Mrs. Ludington was reared and educated in Porter county, attending the district schools, and when she was twenty years old, on March 25, 1880, was married to Mr. James E. Ludington. Seven children, four sons and three daughters, blessed their union, and three are now living, namely: Edna is the wife of James Rigg, a prosperous young farmer of Washington township; Ross F., the only surviving son, is his mother's capable assistant and superintendent of the home farm, being one of the progressive farmers and stockmen of Porter township. He graduated from the grade schools in 1901 and from the high school with the class of 1904. He was married October 12, 1910, to Miss Blanche E. Rigg, and they have one child, Russell Rigg Ludington. His wife is a daughter of J. W. Rigg. She was educated in the common schools and in instrumental music and is an accomplished and capable housewife. Martha Marie, the youngest of the family, and at home with her mother, took her diploma from the common schools in 1910 and also was a student one year in the Boone Grove high school. She is also trained in music, and is one of the favorites in the social circles of the township.

The late James E. Ludington, whose death occurred at his home in Porter township, December 14, 1905, was one of the able farmers of Porter county where he had resided more than half a century. He was horn at Woodstock, Canada, July 12, 1857, and when he was six years old his family settled in Porter county, where he received his education and spent the rest of his life. He and his young wife began their wedded career as renters on morgan prairie, and were tenant farmers for six years. Beginning with little capital except their industry and youthful enthusiasm, they nevertheless found the conquest of prosperity comparatively easy. The first land they bought was part of the present homestead, and they went heavily in debt for it, but they paid it all off, added another forty acres, and at his death the Ludington estate comprised two hundred acres and has long been considered one of the valuable farms of Porter township. All the buildings and improvements were placed here as the result of their combined efforts, and they took great and proper pride in their accomplishments. Mr. Ludington was a Democrat in politics, his son being of the same political faith. His last resting place is in the Ludington cemetery, where a beautiful monument marks the spot.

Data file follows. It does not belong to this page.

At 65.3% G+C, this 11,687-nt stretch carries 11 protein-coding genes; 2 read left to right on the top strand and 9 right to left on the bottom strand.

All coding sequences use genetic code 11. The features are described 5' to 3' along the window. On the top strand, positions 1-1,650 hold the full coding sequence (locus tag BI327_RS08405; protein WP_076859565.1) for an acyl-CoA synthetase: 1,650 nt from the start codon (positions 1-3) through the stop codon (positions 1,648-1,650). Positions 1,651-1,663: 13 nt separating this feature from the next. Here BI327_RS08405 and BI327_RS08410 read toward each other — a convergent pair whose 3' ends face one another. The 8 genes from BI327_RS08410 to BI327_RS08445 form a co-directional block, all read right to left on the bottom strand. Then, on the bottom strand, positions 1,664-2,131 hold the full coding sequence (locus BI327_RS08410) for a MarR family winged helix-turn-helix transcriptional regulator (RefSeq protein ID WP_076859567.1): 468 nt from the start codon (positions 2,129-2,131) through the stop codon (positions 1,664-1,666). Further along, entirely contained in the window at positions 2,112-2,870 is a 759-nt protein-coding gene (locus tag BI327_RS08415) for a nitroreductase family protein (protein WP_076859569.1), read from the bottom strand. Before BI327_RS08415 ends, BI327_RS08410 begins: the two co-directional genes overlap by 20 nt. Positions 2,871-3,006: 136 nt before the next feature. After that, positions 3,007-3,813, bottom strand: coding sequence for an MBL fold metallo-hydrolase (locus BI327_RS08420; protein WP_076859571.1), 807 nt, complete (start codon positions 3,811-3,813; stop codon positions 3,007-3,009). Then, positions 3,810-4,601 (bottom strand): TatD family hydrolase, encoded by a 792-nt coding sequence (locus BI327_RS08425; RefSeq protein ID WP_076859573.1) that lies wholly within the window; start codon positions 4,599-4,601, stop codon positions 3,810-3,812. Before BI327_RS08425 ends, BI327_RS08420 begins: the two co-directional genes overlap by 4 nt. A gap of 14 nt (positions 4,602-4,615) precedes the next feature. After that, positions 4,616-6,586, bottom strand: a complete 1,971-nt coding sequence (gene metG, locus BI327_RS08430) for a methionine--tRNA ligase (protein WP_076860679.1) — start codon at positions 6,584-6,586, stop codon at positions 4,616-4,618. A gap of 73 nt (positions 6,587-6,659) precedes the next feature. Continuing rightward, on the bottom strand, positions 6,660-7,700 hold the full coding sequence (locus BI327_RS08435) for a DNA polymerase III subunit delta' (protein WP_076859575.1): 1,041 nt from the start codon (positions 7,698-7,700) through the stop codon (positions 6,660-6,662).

Since his death Mrs. Ludington has assumed the management of the homestead and with her son has directed its affairs with great success. The "Walnut Dell Farm," as the place is known, is six miles southwest of Valparaiso, and its pretty modern residence and fruitful surrounding acres are among the charming country seats of this beautiful agricultural region. Mrs. Ludington can review a career of varied and worthy effort, not only in assisting to establish the home and in rearing her children to useful and honorable lives, but also by bearing a helpful part in her community. She contributed to the erection of the Boone Grove and Salem churches, and has never failed in any benevolences that merited her aid. She has presided over a charming and hospitable home, and among a wide circle of friends she has a place of unbounded esteem.

Source: Lewis Publishing Company. 1912. History of Porter County, Indiana: A Narrative Account of its Historical Progress, its People and its Principal Interests. Chicago, Illinois: Lewis Publishing Company. 881 p.
Page(s) in Source: 442-445

This biography has been transcribed exactly as it was originally published in the source. Please note that we do not provide photocopies or digital scans of biographies appearing on this website.

Biography transcribed by Steven R. Shook